A Juneau police officer was justified when he killed an assault suspect wielding a sword last weekend, according to District Attorney Doug Gardner.
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Investigators determined that Sgt. Paul Hatch, a 16-year veteran of the Juneau Police Department, was confronted with deadly force when Randall Clevenger advanced on him with a samurai-style sword Friday evening.
Hatch, 37, retreated for nearly 60 feet as Clevenger approached him in a wooded area in Thunder Mountain Mobile Park. Clevenger, 40, who had been holding a knife to a woman's neck minutes earlier, screamed at the officer to kill him.
"Without any other options, and being essentially trapped between Mr. Clevenger and an abandoned truck, Sgt. Hatch continued to try and defuse the advancing and armed Mr. Clevenger," Gardner wrote. "When Sgt. Hatch shot Mr. Clevenger, he was out of options and was facing almost certain serious physical injury or death."
Hatch shot Clevenger three times from a distance of five feet. He tried to resuscitate Clevenger, but the man died at the scene.
Hatch has been on administrative leave since the incident but will return to work on Friday, Police Chief Greg Browning said. Hatch will not be available for comment while on leave.
"He's coming back to duty, and I have full confidence in his abilities," Browning said.
"This is hard on an officer, and they need some time to decompress," he added.
Hatch worked as a field sergeant, overseeing a team of four officers on 10-hour shifts. Considered the department's "radar guru," the lifelong Juneau resident was promoted to sergeant in May 2006. He has extensive experience in patrol and investigations and has 27 commendations in his file.
Browning said a union contract and department policy forbids him to address any officer's past reprimands or even confirm or deny that there are any in an officer's file.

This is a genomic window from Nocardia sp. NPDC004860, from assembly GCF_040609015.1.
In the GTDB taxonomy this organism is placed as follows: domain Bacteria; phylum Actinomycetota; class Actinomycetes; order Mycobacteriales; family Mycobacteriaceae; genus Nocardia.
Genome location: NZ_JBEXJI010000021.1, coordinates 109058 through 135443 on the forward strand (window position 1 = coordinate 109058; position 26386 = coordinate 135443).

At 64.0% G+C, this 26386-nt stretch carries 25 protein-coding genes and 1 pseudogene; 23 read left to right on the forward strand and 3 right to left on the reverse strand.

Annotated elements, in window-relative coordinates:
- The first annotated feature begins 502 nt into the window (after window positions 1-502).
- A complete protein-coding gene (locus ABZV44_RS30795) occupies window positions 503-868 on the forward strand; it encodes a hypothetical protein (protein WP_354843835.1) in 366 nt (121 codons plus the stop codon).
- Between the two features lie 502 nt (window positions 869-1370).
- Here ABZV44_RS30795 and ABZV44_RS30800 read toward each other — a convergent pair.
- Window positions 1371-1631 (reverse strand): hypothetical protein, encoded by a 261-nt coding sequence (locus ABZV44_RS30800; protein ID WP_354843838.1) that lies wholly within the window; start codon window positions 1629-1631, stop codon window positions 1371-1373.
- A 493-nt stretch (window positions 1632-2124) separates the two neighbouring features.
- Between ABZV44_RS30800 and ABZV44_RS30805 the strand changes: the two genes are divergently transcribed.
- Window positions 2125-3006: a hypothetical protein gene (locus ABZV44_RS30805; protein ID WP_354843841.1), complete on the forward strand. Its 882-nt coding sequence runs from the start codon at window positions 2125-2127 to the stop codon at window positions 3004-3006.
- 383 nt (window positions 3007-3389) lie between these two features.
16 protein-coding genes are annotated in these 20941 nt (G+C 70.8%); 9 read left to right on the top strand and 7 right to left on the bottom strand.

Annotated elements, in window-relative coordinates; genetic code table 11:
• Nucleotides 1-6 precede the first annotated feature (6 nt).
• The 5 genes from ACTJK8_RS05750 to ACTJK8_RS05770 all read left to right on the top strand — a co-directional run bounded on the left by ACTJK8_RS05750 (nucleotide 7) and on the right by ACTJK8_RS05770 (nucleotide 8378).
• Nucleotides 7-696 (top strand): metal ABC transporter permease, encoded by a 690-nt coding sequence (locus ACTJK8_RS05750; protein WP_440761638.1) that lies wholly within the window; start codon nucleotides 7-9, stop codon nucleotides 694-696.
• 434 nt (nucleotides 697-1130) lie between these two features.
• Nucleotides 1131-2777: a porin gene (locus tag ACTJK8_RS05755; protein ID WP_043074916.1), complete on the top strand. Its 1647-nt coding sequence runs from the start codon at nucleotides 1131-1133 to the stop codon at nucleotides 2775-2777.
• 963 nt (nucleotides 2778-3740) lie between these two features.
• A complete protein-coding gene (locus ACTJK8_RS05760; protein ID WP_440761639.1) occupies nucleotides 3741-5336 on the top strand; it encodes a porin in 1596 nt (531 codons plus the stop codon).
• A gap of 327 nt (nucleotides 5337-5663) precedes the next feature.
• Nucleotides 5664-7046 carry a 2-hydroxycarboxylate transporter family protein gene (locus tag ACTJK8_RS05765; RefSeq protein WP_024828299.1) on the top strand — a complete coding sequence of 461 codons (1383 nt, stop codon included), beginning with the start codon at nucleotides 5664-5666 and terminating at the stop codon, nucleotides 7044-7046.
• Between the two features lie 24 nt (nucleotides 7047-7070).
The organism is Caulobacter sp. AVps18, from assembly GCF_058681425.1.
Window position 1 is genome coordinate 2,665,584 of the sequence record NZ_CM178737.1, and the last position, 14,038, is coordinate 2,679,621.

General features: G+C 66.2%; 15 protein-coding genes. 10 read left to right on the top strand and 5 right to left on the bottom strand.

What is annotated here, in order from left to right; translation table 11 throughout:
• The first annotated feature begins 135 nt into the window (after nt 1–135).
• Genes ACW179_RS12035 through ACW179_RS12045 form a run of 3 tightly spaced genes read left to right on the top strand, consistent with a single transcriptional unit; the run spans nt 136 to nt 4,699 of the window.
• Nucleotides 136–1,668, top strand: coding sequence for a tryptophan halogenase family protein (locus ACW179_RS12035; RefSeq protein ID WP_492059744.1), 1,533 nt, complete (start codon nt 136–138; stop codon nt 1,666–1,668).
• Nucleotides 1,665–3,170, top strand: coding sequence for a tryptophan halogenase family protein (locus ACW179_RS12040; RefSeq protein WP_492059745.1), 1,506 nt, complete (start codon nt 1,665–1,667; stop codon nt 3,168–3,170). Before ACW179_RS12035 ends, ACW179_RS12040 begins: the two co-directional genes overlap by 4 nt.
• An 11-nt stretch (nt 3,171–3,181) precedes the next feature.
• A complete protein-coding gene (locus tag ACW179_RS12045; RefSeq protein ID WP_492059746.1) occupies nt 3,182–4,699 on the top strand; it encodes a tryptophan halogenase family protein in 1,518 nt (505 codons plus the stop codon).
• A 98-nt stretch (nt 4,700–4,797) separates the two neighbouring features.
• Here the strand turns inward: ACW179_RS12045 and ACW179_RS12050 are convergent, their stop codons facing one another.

Among his commendations, Hatch received the Juneau Police Department Outstanding Service Medal in 2001 for voluntarily maintaining radar equipment and training staff in how to use it. He won the Child Advocacy Center's Investigator of the Year Award in 2005 for his work with children.
During the investigation of the homicide, Gardner met with Browning and Lt. Kris Sell and toured the scene of the shooting. The investigators listened to a field recording of the contact between Hatch and Clevenger, interviewed Hatch and reviewed an interview conducted by Sell.
In a phone interview on Tuesday, Gardner said it is typical of police departments across the state to request that a district attorney's office review the facts in such cases.
After reviewing the evidence, Gardner wrote "it is clear, beyond any reasonable doubt, that Sgt. Hatch was threatened with deadly force" by Clevenger. The four-foot, double-sided sword wielded by Clevenger met the state definition of a deadly weapon, he wrote.
"When confronted with deadly force, a person may use deadly force to respond, depending on the circumstances. In the case of a peace officer, acting within the scope of the officer's employment, the officer does not have a duty to retreat before using deadly force."
"Sgt. Hatch went beyond what Alaska law required of him in terms of retreating as a police officer. The shooting of Mr. Clevenger, under these circumstances, was a justifiable use of deadly force," Gardner wrote.
The case has been an "emotional issue" for the police department and the officer, Browning said.
"We consider ourselves kind of a family, and we try to support each other, while realizing we have the responsibility to make sure the investigation is taken care of," he said.
Contact Ken Lewis at 523-2263 or email@example.com.